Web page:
by ABARA Team on Oct 29, 2022
Dear Miss Tricky,
It’s Halloween again!
Did you know that Halloween originated with the ancient Celtic festival of Samhain? Let’s dial back all the way to the 8th century, when Pope Gregory III designated November 1 to honour all saints – and All Saints Day was born. The evening before (31 October) was known as All Hallows Eve, and later Halloween. Over time, Halloween evolved into a day of activities like trick-or-treating, carving jack-o-lanterns, festive gatherings, donning costumes and eating treats.
Dial farther back: Halloween’s origins date back to the ancient Celtic festival of Samhain. The Celts, who lived 2,000 years ago, celebrated their new year on November 1. The day marked the end of the harvest and the beginning of winter, a time of year that was often associated with human death. Celts believed that on the night before the new year, the boundary between the worlds of the living and the dead became blurred. On the night of October 31 they celebrated Samhain, when it was believed that the ghosts of the dead returned to earth.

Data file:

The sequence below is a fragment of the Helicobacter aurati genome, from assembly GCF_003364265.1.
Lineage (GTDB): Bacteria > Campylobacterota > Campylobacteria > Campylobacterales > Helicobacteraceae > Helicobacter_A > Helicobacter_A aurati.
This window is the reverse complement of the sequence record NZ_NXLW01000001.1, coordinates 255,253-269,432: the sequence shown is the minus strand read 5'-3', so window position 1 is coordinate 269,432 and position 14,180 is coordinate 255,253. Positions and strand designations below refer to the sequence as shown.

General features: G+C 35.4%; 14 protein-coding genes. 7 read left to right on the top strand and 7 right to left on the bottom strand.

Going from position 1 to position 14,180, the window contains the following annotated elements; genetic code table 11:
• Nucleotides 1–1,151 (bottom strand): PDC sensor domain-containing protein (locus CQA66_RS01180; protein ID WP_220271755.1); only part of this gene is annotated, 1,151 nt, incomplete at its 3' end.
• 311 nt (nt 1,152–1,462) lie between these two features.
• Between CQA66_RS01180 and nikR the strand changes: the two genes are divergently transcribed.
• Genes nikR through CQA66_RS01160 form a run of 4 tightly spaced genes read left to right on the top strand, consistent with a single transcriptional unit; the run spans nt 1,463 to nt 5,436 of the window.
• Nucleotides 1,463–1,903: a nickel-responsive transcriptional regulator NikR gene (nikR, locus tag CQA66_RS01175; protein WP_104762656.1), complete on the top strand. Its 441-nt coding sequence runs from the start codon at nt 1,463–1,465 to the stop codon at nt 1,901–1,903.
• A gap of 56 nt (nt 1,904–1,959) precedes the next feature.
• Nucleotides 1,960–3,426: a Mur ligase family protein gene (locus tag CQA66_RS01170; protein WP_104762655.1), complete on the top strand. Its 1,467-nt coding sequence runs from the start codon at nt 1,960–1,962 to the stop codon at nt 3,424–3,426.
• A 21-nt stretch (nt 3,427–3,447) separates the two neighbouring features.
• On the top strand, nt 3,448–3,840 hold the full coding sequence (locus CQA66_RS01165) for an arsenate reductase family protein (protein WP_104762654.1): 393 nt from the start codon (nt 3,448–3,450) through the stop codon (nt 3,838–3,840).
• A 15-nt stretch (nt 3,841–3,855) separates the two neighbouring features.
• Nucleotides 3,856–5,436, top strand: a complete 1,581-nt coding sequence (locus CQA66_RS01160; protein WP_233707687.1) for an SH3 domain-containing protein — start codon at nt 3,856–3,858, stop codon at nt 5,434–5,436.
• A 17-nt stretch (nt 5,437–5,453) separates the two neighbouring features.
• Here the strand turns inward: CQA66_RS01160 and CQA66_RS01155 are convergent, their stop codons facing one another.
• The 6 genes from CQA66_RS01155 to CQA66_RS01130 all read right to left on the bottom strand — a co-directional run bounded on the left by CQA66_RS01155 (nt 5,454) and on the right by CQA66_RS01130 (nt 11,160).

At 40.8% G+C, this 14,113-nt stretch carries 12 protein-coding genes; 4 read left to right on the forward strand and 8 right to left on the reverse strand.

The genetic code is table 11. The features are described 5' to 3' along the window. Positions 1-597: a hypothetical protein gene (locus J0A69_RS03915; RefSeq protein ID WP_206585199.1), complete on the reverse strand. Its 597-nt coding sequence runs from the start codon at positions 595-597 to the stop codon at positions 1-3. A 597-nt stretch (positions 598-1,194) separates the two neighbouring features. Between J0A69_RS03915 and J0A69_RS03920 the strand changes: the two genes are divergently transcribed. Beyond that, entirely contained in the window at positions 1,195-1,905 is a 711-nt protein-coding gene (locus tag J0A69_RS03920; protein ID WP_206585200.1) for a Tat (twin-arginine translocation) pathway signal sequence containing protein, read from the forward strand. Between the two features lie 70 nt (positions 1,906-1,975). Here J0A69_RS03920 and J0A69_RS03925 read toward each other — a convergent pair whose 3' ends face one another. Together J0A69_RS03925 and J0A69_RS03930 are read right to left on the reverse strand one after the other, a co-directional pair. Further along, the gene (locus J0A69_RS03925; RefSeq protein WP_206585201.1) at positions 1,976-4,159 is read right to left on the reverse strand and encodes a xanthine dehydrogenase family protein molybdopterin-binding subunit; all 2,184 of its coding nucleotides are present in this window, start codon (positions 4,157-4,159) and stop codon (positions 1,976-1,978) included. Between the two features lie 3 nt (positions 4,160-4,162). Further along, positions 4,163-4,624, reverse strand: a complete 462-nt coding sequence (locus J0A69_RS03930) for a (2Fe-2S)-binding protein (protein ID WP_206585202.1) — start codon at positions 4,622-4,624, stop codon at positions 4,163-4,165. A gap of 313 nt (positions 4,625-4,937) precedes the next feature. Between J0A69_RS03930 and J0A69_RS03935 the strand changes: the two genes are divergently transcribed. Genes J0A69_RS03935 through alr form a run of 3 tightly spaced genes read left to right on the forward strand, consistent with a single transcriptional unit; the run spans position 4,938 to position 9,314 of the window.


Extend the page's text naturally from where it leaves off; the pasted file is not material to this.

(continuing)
To commemorate Samhain, Druids built huge sacred bonfires, burned crops and animals as sacrifices to the Celtic deities. During the celebration, the Celts wore grisly costumes, typically consisting of animal heads and skins.
As the beliefs and customs of different European ethnic groups and the American Indians meshed, a distinctly American version of Halloween began to emerge as public events held to celebrate the harvest. Neighbours gathered to share stories of the dead, tell each other’s fortunes, dance and sing. Americans began to dress up in costumes and go house to house asking for food or money, a practice that eventually became today’s “trick-or-treat” tradition. Young women believed that on Halloween they could divine the name or appearance of their future husband by doing tricks with yarn, apple parings or mirrors.
Halloween has always been a holiday filled with mystery, magic and superstition. It began as a Celtic end-of-summer festival but it will end with you wearing a gorgeous, entrancing Little Black Dress, draw a froth of lace over your face and carry a polished black handbag – instead of a broomstick!